Now that the election results have been confirmed, and the Conservative Party has secured a majority, we are expecting the Conservative Party to follow through on its manifesto promise and re-introduce the Pension Schemes Bill into Parliament when the Queen re-opens Parliament on 19 December.
As a result, it may not be long before a wide range of ordinary corporate activity could, in certain circumstances, be a criminal offence where a group operates a defined benefit pension scheme. This includes paying dividends, reorganising a corporate group, or granting security to a lender.
The bill would introduce two new criminal offences carrying a maximum penalty of seven years in prison where any person:
- engages in an act or conduct that they knew or ought to have known would have a “materially detrimental effect” on a defined benefit pension scheme; or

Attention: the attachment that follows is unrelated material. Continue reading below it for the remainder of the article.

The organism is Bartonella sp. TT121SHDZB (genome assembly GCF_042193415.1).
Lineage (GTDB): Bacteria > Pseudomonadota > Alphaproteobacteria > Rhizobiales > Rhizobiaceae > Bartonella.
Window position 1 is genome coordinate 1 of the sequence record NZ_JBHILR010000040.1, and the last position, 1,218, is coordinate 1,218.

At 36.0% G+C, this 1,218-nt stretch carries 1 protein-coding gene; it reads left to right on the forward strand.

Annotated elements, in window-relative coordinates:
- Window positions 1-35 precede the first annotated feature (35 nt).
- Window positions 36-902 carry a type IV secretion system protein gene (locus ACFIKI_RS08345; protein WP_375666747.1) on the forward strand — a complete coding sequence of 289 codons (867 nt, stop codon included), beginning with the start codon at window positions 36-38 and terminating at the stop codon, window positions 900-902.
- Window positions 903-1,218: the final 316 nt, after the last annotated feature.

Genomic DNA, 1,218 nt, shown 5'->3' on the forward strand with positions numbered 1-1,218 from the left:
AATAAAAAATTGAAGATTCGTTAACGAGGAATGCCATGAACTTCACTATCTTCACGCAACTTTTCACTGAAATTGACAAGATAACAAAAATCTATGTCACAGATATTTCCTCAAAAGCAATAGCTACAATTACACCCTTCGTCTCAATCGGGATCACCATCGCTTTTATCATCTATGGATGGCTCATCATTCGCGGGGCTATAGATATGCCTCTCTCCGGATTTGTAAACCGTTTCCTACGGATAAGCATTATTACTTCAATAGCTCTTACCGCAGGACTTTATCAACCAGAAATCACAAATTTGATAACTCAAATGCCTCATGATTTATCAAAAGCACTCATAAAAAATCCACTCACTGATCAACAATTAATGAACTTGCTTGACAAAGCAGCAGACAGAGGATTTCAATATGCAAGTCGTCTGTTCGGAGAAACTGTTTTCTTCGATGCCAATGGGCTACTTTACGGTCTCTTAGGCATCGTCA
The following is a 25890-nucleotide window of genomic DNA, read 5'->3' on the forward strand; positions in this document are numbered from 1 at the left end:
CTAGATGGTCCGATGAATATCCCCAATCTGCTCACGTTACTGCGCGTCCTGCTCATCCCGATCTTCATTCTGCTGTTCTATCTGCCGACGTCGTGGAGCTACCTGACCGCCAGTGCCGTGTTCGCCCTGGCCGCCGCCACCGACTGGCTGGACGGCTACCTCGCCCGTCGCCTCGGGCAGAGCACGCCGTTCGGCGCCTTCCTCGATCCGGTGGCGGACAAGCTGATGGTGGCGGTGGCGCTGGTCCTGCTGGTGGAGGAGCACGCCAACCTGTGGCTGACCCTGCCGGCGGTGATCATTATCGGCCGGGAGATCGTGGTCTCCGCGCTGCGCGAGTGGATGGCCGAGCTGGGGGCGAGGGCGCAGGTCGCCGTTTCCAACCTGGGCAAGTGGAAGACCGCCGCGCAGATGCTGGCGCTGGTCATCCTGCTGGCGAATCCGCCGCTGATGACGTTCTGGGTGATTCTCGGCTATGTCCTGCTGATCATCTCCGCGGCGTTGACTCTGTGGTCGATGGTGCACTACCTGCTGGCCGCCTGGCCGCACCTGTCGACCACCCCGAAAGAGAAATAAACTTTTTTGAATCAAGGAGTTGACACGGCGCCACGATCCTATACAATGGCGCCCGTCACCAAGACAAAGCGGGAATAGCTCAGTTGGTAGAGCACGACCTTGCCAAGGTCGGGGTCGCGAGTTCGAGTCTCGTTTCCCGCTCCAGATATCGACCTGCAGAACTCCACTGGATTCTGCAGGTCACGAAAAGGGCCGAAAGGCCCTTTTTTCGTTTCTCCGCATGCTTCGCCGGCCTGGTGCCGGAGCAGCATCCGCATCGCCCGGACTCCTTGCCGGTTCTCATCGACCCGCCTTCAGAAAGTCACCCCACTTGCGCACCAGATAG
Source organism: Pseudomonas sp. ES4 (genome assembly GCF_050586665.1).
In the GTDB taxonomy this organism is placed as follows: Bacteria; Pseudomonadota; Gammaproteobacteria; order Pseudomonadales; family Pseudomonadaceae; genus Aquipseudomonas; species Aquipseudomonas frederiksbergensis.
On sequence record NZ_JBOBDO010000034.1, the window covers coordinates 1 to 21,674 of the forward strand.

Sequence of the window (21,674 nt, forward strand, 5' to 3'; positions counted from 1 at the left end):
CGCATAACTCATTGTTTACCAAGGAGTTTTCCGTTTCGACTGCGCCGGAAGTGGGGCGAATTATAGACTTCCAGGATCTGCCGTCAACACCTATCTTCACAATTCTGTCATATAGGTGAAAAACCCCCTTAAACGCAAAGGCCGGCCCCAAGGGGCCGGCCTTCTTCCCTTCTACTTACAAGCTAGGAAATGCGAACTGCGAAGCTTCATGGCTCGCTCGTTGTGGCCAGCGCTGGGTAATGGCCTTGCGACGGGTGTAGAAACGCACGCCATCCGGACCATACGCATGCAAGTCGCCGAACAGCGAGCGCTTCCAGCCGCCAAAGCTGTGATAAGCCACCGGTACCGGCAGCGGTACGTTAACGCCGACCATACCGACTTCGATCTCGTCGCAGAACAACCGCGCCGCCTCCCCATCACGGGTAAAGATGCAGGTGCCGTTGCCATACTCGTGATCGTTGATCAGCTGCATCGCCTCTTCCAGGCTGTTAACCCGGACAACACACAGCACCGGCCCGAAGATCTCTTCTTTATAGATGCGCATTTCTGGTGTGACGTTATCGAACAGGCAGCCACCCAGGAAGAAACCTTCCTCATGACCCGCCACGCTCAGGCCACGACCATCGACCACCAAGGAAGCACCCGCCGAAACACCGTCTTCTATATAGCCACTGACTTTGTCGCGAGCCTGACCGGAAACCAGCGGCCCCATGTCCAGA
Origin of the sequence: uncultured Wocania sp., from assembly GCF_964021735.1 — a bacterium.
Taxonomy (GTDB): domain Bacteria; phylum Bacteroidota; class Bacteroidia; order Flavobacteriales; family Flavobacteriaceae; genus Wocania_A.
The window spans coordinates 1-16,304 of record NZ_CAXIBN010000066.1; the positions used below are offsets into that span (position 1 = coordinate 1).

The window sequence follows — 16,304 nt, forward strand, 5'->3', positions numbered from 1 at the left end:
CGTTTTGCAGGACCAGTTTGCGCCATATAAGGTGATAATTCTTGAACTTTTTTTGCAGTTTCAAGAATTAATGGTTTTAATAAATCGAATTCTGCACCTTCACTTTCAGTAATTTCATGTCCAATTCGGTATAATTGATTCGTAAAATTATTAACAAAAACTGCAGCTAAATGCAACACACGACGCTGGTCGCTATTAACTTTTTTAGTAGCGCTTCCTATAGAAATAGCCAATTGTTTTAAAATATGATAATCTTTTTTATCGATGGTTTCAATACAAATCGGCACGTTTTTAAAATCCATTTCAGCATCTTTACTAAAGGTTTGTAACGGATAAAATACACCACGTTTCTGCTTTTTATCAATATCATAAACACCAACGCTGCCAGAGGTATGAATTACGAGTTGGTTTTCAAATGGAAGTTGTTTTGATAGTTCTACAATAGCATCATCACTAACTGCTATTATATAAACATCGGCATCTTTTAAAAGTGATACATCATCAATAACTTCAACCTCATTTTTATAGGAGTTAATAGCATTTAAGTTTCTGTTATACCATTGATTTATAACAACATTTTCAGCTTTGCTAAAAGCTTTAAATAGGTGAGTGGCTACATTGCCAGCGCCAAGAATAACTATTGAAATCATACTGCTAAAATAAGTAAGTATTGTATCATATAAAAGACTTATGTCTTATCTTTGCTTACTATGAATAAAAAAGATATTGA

- commits an act that prevents the recovery of employer debt due to a defined benefit pension scheme or otherwise compromises or settles such a debt (including by means of arrangements permitted under pensions law).
The proposed new offences are startling broad in their scope, and go beyond the stated policy aim of deterring “reckless” and “unscrupulous” behaviour.
These offences have been framed to apply to “any person”, not just parties connected to the sponsoring employer of the pension scheme. This means the offences could apply to acts of third parties, including banks, investors, commercial counterparties, pension scheme trustees and professional advisers, even though there is no legal connection with the pension scheme. If enacted, these offences are likely to be a significant impediment to ordinary corporate activity carried out by groups with defined benefit pension schemes.
To read more about the bill, please see our blog post from earlier this month. If you would like us to meet with you to discuss how any of these issues could affect your business, please speak to your regular contact or call or email any of us listed in this email.